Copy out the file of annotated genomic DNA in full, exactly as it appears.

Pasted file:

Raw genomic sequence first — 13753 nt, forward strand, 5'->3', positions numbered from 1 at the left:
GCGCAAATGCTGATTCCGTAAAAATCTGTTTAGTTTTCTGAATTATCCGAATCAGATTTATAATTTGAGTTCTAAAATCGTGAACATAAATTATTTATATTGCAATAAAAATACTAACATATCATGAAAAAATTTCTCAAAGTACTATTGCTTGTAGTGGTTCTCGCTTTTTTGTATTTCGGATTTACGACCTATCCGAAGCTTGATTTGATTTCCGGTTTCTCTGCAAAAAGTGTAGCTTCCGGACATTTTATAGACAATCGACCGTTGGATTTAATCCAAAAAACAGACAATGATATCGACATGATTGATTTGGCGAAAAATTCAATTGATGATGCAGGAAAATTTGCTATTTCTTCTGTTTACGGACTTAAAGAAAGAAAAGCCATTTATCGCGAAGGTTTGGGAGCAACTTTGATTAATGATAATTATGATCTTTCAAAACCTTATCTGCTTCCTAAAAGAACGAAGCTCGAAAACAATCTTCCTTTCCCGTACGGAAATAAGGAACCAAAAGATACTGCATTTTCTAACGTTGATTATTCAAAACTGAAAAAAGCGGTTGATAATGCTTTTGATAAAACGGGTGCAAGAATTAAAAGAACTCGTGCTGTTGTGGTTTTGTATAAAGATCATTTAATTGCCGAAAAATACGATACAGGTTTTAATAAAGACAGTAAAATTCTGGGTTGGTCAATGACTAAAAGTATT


Raw genomic sequence first — 13753 nt, forward strand, 5'->3', positions numbered from 1 at the left:
GCGCAAATGCTGATTCCGTAAAAATCTGTTTAGTTTTCTGAATTATCCGAATCAGATTTATAATTTGAGTTCTAAAATCGTGAACATAAATTATTTATATTGCAATAAAAATACTAACATATCATGAAAAAATTTCTCAAAGTACTATTGCTTGTAGTGGTTCTCGCTTTTTTGTATTTCGGATTTACGACCTATCCGAAGCTTGATTTGATTTCCGGTTTCTCTGCAAAAAGTGTAGCTTCCGGACATTTTATAGACAATCGACCGTTGGATTTAATCCAAAAAACAGACAATGATATCGACATGATTGATTTGGCGAAAAATTCAATTGATGATGCAGGAAAATTTGCTATTTCTTCTGTTTACGGACTTAAAGAAAGAAAAGCCATTTATCGCGAAGGTTTGGGAGCAACTTTGATTAATGATAATTATGATCTTTCAAAACCTTATCTGCTTCCTAAAAGAACGAAGCTCGAAAACAATCTTCCTTTCCCGTACGGAAATAAGGAACCAAAAGATACTGCATTTTCTAACGTTGATTATTCAAAACTGAAAAAAGCGGTTGATAATGCTTTTGATAAAACGGGTGCAAGAATTAAAAGAACTCGTGCTGTTGTGGTTTTGTATAAAGATCATTTAATTGCCGAAAAATACGATACAGGTTTTAATAAAGACAGTAAAATTCTGGGTTGGTCAATGACTAAAAGTATT